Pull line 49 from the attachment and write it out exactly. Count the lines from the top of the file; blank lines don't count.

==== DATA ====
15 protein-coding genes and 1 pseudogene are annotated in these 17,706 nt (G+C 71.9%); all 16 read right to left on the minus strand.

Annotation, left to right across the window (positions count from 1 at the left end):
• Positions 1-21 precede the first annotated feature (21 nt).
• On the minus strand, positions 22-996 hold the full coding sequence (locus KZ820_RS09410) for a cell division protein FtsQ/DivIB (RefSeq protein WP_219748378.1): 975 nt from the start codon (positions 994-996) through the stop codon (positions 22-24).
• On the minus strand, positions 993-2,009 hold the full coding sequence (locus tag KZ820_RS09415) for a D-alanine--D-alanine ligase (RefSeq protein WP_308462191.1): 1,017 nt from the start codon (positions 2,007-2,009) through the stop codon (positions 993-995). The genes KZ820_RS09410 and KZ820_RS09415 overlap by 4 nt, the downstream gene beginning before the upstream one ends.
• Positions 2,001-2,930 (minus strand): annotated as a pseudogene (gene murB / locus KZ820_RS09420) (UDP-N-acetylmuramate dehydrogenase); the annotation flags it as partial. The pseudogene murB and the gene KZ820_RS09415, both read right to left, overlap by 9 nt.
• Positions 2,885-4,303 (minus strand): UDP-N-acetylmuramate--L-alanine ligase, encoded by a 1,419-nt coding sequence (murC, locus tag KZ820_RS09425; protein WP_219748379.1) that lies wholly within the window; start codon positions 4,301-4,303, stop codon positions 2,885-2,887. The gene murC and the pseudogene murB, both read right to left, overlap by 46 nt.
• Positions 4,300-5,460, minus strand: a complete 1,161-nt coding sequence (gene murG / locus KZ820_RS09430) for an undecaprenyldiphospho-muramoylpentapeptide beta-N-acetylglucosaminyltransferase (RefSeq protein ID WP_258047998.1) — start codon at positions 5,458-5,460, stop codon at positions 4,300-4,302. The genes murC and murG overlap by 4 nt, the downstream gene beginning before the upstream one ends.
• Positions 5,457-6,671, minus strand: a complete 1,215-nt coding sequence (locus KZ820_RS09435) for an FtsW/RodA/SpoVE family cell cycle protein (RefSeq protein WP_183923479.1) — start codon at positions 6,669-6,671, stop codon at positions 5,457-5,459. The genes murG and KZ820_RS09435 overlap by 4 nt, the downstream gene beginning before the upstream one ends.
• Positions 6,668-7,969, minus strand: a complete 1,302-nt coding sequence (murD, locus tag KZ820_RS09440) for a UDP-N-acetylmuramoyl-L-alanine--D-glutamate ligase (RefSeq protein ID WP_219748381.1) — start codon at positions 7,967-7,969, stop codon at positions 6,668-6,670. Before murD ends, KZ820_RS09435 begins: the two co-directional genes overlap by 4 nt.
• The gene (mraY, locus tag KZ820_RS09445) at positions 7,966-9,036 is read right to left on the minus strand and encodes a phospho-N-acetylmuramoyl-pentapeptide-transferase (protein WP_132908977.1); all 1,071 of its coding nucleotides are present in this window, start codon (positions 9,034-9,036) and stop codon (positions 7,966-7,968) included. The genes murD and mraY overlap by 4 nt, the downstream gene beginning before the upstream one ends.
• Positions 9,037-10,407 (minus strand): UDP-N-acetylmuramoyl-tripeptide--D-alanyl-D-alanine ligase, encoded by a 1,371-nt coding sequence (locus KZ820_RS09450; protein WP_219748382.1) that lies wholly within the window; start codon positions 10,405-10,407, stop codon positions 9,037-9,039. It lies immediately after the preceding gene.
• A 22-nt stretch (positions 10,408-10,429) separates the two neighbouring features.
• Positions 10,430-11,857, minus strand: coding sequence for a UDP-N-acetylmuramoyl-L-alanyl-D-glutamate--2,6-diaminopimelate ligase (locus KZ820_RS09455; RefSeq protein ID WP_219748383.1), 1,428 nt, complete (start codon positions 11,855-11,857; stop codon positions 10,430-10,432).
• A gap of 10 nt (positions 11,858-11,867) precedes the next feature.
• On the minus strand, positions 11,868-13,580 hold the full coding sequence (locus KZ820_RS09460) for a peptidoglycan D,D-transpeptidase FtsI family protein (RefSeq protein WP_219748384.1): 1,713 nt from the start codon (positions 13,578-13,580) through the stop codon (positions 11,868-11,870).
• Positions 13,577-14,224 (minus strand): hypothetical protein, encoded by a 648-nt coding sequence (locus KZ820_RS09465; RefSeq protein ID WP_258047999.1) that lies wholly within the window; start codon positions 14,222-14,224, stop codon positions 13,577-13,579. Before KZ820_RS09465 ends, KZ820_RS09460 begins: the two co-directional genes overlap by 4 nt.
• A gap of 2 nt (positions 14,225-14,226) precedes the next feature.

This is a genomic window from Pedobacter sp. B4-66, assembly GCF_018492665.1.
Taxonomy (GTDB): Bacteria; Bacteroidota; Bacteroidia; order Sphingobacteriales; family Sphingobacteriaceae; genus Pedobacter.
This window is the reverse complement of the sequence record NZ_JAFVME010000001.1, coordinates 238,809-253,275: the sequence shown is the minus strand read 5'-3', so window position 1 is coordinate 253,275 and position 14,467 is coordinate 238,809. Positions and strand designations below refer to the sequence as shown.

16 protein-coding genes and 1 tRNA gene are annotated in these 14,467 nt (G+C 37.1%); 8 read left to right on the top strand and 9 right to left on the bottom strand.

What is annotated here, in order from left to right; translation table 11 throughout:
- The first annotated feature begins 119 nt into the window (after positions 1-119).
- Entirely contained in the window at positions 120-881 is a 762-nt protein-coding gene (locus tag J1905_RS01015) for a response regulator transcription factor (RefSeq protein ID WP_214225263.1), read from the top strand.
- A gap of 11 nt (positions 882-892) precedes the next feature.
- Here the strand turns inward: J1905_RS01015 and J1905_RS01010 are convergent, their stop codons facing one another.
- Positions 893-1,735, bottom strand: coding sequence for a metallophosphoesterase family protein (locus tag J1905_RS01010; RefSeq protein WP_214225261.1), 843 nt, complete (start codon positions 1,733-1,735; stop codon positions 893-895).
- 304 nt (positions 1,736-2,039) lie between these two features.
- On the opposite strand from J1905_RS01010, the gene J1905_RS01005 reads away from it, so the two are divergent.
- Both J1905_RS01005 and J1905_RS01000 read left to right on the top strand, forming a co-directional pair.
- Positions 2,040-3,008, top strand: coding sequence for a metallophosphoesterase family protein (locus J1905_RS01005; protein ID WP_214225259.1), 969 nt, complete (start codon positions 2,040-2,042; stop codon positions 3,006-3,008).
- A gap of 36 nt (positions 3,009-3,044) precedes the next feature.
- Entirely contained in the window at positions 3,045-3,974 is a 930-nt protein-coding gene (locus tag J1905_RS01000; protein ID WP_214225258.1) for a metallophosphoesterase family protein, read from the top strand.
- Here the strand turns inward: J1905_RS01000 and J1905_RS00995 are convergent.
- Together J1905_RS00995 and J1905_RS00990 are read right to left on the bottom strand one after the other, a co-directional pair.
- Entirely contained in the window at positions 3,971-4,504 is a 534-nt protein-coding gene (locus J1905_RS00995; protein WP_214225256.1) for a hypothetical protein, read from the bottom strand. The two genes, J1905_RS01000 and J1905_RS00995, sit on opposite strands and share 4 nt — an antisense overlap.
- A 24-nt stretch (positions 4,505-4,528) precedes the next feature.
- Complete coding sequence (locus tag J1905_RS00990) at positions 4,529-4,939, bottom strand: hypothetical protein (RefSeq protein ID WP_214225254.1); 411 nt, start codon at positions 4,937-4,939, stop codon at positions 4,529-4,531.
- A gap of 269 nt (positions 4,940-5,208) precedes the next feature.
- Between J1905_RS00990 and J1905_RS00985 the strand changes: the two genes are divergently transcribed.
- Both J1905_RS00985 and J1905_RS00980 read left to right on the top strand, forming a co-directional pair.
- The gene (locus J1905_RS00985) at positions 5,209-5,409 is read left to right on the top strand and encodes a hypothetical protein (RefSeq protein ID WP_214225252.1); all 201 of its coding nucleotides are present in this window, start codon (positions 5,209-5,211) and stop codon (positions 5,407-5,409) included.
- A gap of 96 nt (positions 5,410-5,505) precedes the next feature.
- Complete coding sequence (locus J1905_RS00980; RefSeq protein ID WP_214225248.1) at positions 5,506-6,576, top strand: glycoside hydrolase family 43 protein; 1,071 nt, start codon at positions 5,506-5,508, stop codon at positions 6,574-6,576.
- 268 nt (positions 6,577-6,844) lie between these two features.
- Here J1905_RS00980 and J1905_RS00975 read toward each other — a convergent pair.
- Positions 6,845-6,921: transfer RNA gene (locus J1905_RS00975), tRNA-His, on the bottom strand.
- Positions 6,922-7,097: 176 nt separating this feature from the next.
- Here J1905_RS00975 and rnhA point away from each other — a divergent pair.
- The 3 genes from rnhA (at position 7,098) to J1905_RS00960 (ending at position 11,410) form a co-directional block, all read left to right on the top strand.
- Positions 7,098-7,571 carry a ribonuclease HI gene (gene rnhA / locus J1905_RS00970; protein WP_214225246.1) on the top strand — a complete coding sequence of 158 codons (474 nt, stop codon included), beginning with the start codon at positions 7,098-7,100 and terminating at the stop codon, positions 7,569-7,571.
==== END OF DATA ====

- Positions 6,922-7,097: 176 nt separating this feature from the next.